Lehigh University
Lehigh University

News

Jesse Nawrocki '95: Making surgery safer

Jesse Nawrocki '95

Jesse Nawrocki '95, who earned a total of three degrees in materials science and engineering from Lehigh, has received the top award given by Johnson & Johnson, the worldwide manufacturer of health-care products.

Nawrocki, a senior engineer with Ethicon Inc., received a Johnson Medal for inventing a needle coating technology that enables surgeons to close wounds with greater control, flexibility and comfort. Ethicon, a Johnson & Johnson subsidiary in Somerville, N.J., makes needles, sutures and other surgical devices.

The Johnson Medals are named for Gen. Robert Wood Johnson, founder of Johnson & Johnson, who during World War II resigned as brigadier general in charge of the New York Ordnance District to serve as vice chairman of the War Production Board and as chairman of the Smaller War Plants Corp.

The Medals have been given by Johnson & Johnson since 1960 to scientists whose creativity has helped the company develop and market major new products.

Nawrocki is one of six scientists this year, and 219 since 1960, to receive what Johnson & Johnson calls its “most prestigious award.”

"A paradigm-shifting product "

The “MultiPass Needle Coating Technology” that Nawrocki invented is credited by the corporation with generating $100 million in total sales in 2004.

“Jesse’s achievement allows superior wound closure performance while preserving the highly valued characteristics of Ethicon’s specialty-focused needles,” said an article in The 2005 Johnson Medals.

“His invention has afforded surgeons unparalleled control, flexibility and comfort during procedures by allowing far greater numbers of passes through tissue with little diminishment of lubricity.

“Simply put, Jesse’s invention is a paradigm-shifting product in the area of wound closure.”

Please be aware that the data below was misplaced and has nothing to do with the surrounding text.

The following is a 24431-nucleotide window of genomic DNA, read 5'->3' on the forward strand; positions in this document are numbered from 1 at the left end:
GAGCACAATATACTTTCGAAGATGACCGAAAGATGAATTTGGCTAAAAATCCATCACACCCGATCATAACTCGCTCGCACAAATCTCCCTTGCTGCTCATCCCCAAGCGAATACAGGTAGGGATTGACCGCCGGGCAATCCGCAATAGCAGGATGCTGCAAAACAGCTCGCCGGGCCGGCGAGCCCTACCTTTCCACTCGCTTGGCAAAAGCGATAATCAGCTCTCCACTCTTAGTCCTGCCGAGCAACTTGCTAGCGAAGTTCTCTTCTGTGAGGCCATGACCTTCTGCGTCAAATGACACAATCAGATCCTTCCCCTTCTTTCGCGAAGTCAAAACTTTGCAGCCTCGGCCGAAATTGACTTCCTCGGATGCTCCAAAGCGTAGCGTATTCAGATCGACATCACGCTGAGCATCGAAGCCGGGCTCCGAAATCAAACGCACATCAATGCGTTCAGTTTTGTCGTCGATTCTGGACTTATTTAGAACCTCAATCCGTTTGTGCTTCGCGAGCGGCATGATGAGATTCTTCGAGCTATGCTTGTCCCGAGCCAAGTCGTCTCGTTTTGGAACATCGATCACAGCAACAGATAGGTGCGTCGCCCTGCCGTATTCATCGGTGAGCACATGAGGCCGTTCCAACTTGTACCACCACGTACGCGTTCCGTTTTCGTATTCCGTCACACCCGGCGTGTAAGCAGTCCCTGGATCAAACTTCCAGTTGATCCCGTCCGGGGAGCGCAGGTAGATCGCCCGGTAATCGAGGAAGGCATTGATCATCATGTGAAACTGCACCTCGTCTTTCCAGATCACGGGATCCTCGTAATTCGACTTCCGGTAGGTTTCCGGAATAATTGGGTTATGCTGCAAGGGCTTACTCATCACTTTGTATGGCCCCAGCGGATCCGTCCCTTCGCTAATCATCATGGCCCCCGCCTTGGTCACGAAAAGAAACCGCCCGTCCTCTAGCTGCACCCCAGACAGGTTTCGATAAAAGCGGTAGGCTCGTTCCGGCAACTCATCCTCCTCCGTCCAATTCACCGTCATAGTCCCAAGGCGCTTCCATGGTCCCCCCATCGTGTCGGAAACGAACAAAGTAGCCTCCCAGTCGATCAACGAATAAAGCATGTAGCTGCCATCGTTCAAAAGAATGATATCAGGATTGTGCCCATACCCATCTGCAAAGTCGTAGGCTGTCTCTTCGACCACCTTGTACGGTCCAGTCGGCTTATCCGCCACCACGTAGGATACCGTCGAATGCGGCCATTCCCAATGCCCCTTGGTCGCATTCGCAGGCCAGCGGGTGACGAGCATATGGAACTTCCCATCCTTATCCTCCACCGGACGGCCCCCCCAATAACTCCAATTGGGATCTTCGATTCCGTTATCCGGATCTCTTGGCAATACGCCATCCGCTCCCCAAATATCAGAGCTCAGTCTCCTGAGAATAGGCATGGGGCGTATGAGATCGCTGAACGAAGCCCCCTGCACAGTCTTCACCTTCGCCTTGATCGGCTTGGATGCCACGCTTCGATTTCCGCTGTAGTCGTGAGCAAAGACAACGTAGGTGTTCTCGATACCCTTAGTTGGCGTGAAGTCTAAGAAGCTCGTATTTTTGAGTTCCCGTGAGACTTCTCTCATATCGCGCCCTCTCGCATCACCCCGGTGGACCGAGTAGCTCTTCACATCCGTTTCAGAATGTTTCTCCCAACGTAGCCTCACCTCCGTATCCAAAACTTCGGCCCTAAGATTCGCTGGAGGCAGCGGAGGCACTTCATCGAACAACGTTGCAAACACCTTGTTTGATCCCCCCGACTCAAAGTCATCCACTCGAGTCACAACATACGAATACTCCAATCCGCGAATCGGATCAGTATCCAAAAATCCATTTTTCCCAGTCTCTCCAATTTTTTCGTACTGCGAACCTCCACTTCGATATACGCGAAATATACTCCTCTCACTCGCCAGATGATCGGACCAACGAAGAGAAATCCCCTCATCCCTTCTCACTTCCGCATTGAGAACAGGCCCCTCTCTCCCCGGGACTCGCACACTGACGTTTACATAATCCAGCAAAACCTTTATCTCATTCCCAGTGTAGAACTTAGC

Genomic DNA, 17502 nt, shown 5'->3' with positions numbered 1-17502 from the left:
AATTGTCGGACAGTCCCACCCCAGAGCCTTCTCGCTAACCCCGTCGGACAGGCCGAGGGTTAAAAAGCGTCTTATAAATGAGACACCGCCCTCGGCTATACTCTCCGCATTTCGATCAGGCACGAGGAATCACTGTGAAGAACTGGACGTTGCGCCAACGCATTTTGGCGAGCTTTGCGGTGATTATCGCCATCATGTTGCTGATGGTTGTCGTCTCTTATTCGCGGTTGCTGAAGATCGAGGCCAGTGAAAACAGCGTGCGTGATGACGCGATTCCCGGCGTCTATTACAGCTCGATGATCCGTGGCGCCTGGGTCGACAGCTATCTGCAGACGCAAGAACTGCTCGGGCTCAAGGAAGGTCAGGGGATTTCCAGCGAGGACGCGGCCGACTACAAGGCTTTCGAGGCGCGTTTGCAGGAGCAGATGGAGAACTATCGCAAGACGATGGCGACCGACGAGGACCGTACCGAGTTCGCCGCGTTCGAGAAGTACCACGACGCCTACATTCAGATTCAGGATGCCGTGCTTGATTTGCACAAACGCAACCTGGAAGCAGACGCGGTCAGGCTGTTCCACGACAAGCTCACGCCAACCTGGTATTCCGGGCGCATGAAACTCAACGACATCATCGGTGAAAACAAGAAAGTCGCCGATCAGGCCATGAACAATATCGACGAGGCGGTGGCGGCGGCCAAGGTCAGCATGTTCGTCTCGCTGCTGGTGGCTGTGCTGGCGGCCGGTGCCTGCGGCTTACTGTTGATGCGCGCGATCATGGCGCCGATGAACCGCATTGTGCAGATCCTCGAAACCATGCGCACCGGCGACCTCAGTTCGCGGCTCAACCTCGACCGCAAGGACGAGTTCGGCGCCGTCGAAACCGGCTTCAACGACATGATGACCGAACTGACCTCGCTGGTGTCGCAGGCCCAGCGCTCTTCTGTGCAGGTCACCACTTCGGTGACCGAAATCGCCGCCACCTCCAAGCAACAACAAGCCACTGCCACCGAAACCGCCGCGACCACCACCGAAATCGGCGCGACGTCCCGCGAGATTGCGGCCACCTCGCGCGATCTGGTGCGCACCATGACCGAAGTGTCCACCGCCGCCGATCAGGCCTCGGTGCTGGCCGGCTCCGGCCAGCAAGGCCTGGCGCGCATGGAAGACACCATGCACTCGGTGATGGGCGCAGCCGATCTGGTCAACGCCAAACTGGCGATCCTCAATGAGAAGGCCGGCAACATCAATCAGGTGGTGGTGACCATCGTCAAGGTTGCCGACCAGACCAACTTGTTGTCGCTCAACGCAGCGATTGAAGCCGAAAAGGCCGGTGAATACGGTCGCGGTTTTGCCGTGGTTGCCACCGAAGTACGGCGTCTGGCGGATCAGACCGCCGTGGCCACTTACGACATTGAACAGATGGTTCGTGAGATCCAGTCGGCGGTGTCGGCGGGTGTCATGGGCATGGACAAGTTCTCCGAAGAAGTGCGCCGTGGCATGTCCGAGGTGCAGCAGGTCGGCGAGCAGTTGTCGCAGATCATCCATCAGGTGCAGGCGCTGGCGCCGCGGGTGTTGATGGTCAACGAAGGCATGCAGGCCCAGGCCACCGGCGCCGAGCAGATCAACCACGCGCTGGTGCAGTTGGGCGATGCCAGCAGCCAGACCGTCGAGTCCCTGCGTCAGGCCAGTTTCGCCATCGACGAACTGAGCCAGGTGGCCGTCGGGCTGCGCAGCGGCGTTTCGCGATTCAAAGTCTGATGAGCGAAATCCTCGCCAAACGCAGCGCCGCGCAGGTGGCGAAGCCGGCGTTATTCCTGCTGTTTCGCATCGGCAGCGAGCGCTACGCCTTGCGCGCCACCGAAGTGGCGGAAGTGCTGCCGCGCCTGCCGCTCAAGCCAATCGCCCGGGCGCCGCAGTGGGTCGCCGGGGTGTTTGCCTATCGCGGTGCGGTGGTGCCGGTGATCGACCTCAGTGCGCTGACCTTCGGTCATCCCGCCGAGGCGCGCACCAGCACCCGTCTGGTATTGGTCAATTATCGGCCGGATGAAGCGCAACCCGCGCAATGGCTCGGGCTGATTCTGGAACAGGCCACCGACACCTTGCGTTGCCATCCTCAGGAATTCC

Nawrocki developed a polymeric coating of polyolefin wax powders that, when added to the medical grade silicone used in standard needle coatings, “dramatically improves the penetration capability of surgical needles,” said the Johnson & Johnson article. This reduces the penetration force required, easing hand fatigue and lowering the likelihood of a needle bending or breaking under pressure.

In short, said the article, “Jesse utilized the combined principles of metallurgy, surface science, and polymer science to solve challenging technical issues and devise a revolutionary coating technology for surgical needles.”

Nawrocki, who has three patents pending, earned a B.S. from Lehigh in 1995, an M.S. in 1999, and a Ph.D. in 2001. He received Johnson & Johnson’s Philip B. Hofmann Research Award in 2004 for his work in MultiPass Needle Coating.

In 2001, “Stress-Relief Cracking of a Ferritic Alloy Steel,” a paper Nawrocki wrote on his Ph.D. research, won the Henry Granjon Award from the International Institute of Welding, one of the top awards given to graduate students in materials science and engineering.

Nawrocki worked with two advisers as a graduate student – Arnold R. Marder, the R.D. Stout Distinguished Professor of materials science and engineering, and John DuPont, associate professor of materials science and engineering.

Posted on Monday, January 16, 2006

share this story: